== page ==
Pour consulter l'article original et complet, cliquez ici.

Opinion: Why we’re not becoming ‘Total Cayman’ any time soon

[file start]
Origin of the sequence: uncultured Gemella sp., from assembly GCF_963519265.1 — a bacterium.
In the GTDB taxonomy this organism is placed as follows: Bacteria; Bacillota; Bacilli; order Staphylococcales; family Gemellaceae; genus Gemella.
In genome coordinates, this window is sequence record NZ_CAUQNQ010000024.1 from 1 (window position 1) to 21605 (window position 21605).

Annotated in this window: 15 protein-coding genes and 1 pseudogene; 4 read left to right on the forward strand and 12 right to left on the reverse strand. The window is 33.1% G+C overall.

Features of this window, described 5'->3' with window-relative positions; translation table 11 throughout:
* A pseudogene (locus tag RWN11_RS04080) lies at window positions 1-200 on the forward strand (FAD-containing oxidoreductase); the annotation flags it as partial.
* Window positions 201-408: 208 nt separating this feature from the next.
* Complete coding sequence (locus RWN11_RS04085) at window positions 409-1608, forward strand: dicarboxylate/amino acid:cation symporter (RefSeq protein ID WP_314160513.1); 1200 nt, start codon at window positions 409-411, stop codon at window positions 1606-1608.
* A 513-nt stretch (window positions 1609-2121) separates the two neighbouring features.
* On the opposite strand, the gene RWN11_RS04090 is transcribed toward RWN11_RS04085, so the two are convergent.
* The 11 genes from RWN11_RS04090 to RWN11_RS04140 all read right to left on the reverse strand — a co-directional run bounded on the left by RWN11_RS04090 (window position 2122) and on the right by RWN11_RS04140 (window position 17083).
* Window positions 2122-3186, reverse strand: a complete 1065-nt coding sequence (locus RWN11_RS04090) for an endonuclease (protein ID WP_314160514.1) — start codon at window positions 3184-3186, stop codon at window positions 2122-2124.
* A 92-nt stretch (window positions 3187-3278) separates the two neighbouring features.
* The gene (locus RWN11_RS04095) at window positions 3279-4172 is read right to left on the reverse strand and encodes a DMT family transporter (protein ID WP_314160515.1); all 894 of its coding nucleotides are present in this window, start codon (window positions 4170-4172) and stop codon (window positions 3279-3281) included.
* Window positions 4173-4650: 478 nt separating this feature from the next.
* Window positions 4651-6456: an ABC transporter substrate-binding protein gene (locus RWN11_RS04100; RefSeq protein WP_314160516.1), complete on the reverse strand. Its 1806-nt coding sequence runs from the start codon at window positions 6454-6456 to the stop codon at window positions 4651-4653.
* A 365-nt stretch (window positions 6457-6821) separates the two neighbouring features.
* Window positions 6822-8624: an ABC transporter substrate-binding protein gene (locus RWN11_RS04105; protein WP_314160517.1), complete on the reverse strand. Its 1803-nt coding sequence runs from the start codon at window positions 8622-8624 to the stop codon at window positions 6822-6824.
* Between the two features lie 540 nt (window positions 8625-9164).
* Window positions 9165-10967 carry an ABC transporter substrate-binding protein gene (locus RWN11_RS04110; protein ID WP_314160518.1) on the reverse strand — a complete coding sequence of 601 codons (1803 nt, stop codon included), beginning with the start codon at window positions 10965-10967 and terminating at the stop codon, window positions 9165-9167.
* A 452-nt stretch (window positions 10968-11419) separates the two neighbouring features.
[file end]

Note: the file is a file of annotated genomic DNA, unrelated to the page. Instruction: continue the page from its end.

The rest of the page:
So, one of the worst kept secrets in the automotive world is finally out of the bag. The rumours about a GT3-esque version of Porsche’s acclaimed Cayman sports car were verified last week after a test mule was spotted hacking around the Nürburgring. The mid-engined Cayman has been lauded by the motoring press for its excellent handling dynamics yet, to get the most out of its impressive chassis, many commentators have been calling for a hardcore ‘GT4’ variant (the recently released GTS being little more than a well-specced, slightly hotted-up ‘S’). With a barely sub-400bhp engine to be fitted (if the internet is to be believed), the new Cayman GT4 will no doubt be faster around the world’s race circuits than some of the 991s at the ‘bottom’ of the range, namely the Carrera and Carrera S models. So where does this leave the Porsche 911? Porsche 991 Carrera S Well, truthfully, I don’t think the venerable Zuffenhausen darling has anything to worry about. While the new hot Cayman will undoubtedly win over a few potential 991 Carrera customers with its improved performance and tantalising price tag, the 911 still sits in a niche all of its own. After all, the 911 is an automotive icon. There are few models that can boast an unbroken 50-year history, certainly not the Cayman (which will celebrate its first decade of existence next year). That history certainly plays a huge role when it comes to deciding which Porsche to buy. While the Boxster/Cayman strand is improving all the time, the suggestion that it is a ‘poor man’s 911’ still has a hint of truth about it. The 911 has spent countless years on bedroom wall posters and, when it comes to placing an order, it is still the car people often aspire to. Cayman GTS In 2013, Porsche AG sold 155,094 cars – an increase of eight per cent over 2012). Of those sales, 28,095 were accounted for by the Porsche 911. This represented a seven per cent increase over the 2012 figures. By comparison the 12,039 Caymans were sold (although the new 981 model wasn’t released until Q1 of the year). Even when combined with the Boxster’s 14,730 sales, this still represents a smaller chunk of Porsche’s overall business than the 911. While you could argue that the 991 is a more established model than the 981, the 911’s strong figures (which are continually increasing year-on-year) owe more than just coming to market sooner. It’s about heritage, branding, and performance. Since the release of the 981, the Boxster is no longer the poor relation to the 911 that it once was. The latter is of course still abundant throughout the 911 range. While the Cayman GT4 may snap on the heels of the Carrera and Carrera S, the 911 GT3 and Turbo still provide the headline performance figures that attract a wealth of customers. Moreover, the standard Carrera and Carrera S’s practicality will still play into the 911’s hands. Even if price and performance are comparable, will a stripped out, track-ready Cayman GT4 really appeal to the same customer who is considering the comfy cosseting of a leather-clad Carrera? No, the Porsche 911 is still going strong, with our without the challenge of in house rivals. Its legacy is continuing to build and, with more models on the way soon, the switch to ‘Total Cayman’ magazine hasn’t even entered our heads. Do you agree? Comment below or tweet us @Total911 with your thoughts. ...but halo models such as the 991 Turbo still attract customers to the 911.